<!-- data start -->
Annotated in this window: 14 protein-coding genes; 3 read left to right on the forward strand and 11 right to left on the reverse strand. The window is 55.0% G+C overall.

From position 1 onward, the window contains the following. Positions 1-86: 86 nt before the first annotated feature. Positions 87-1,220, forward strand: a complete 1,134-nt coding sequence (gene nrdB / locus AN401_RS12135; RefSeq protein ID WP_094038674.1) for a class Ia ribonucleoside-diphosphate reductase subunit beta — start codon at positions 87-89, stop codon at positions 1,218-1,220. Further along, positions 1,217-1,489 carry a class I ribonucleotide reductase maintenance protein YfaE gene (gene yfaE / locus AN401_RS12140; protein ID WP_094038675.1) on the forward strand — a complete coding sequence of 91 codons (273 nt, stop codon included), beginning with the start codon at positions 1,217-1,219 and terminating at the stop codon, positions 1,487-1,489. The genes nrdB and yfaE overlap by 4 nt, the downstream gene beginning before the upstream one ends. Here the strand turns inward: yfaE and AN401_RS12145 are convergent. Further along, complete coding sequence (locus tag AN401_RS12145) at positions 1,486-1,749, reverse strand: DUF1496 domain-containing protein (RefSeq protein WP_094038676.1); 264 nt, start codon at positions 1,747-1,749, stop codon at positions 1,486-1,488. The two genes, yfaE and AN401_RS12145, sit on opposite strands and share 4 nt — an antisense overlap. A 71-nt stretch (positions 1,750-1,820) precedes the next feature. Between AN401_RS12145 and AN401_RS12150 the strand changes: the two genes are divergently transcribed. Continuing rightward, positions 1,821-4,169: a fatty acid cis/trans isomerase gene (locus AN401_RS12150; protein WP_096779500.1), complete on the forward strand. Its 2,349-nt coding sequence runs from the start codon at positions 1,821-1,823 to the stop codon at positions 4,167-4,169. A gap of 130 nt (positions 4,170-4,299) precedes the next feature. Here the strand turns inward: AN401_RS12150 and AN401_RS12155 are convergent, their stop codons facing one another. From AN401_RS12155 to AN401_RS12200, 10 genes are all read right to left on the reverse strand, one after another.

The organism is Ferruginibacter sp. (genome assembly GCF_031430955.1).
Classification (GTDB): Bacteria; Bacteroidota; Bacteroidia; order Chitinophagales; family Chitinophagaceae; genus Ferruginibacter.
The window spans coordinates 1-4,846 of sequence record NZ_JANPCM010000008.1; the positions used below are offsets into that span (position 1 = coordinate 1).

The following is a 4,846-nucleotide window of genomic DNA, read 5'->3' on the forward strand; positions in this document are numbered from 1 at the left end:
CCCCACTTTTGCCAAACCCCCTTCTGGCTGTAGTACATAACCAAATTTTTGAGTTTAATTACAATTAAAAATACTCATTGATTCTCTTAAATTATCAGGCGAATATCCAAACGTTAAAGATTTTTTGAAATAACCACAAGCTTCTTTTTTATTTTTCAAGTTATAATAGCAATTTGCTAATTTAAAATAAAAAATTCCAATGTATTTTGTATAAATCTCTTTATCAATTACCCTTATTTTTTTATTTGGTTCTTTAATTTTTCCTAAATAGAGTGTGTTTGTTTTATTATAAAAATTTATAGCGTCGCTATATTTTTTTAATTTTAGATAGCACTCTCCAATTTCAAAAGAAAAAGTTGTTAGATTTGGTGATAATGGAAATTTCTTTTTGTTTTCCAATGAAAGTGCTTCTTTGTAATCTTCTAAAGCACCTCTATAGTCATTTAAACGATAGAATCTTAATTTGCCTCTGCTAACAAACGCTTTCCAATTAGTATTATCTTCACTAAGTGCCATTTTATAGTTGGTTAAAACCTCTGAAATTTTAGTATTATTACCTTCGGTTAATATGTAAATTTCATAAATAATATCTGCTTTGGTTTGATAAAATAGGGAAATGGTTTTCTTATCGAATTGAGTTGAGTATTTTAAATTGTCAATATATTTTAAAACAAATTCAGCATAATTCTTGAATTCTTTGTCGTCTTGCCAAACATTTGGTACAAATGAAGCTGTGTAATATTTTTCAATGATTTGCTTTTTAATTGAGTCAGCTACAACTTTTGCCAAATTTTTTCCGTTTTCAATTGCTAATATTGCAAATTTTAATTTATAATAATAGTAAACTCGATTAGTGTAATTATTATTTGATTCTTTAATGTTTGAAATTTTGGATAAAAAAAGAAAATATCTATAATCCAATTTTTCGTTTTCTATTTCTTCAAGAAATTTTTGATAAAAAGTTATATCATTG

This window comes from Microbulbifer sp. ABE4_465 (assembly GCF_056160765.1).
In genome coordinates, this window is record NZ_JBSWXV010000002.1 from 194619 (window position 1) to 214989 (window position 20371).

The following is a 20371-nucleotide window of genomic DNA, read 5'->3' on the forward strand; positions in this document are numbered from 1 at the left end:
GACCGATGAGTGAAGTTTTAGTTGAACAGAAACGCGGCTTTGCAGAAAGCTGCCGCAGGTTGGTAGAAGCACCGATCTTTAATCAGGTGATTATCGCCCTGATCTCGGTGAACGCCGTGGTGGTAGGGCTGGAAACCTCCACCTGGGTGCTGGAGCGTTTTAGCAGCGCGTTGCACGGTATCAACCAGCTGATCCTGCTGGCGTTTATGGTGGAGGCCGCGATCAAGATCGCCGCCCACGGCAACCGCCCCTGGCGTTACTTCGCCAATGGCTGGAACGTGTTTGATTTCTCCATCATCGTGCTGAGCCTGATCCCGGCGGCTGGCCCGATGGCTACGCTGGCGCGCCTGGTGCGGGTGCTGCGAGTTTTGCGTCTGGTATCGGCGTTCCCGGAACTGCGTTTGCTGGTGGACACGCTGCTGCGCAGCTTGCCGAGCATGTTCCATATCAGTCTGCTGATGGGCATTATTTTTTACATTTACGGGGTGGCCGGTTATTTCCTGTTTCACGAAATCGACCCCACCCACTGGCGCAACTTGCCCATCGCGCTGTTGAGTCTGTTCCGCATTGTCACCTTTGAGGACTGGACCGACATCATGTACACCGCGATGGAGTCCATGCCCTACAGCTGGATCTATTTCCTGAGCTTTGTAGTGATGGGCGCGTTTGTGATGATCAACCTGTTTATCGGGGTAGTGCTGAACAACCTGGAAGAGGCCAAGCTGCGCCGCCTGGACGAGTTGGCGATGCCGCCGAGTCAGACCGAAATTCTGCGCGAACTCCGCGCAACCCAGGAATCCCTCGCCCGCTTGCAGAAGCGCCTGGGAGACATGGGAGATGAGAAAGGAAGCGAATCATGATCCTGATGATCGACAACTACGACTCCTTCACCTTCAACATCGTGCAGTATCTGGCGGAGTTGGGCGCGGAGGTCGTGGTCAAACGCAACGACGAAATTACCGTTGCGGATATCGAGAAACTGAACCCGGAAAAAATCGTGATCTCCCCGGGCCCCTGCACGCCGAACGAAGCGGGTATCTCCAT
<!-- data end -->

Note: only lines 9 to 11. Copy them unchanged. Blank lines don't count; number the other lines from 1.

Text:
In genome coordinates, this window is record NZ_JBSWXV010000002.1 from 194619 (window position 1) to 214989 (window position 20371).

The following is a 20371-nucleotide window of genomic DNA, read 5'->3' on the forward strand; positions in this document are numbered from 1 at the left end:
GACCGATGAGTGAAGTTTTAGTTGAACAGAAACGCGGCTTTGCAGAAAGCTGCCGCAGGTTGGTAGAAGCACCGATCTTTAATCAGGTGATTATCGCCCTGATCTCGGTGAACGCCGTGGTGGTAGGGCTGGAAACCTCCACCTGGGTGCTGGAGCGTTTTAGCAGCGCGTTGCACGGTATCAACCAGCTGATCCTGCTGGCGTTTATGGTGGAGGCCGCGATCAAGATCGCCGCCCACGGCAACCGCCCCTGGCGTTACTTCGCCAATGGCTGGAACGTGTTTGATTTCTCCATCATCGTGCTGAGCCTGATCCCGGCGGCTGGCCCGATGGCTACGCTGGCGCGCCTGGTGCGGGTGCTGCGAGTTTTGCGTCTGGTATCGGCGTTCCCGGAACTGCGTTTGCTGGTGGACACGCTGCTGCGCAGCTTGCCGAGCATGTTCCATATCAGTCTGCTGATGGGCATTATTTTTTACATTTACGGGGTGGCCGGTTATTTCCTGTTTCACGAAATCGACCCCACCCACTGGCGCAACTTGCCCATCGCGCTGTTGAGTCTGTTCCGCATTGTCACCTTTGAGGACTGGACCGACATCATGTACACCGCGATGGAGTCCATGCCCTACAGCTGGATCTATTTCCTGAGCTTTGTAGTGATGGGCGCGTTTGTGATGATCAACCTGTTTATCGGGGTAGTGCTGAACAACCTGGAAGAGGCCAAGCTGCGCCGCCTGGACGAGTTGGCGATGCCGCCGAGTCAGACCGAAATTCTGCGCGAACTCCGCGCAACCCAGGAATCCCTCGCCCGCTTGCAGAAGCGCCTGGGAGACATGGGAGATGAGAAAGGAAGCGAATCATGATCCTGATGATCGACAACTACGACTCCTTCACCTTCAACATCGTGCAGTATCTGGCGGAGTTGGGCGCGGAGGTCGTGGTCAAACGCAACGACGAAATTACCGTTGCGGATATCGAGAAACTGAACCCGGAAAAAATCGTGATCTCCCCGGGCCCCTGCACGCCGAACGAAGCGGGTATCTCCAT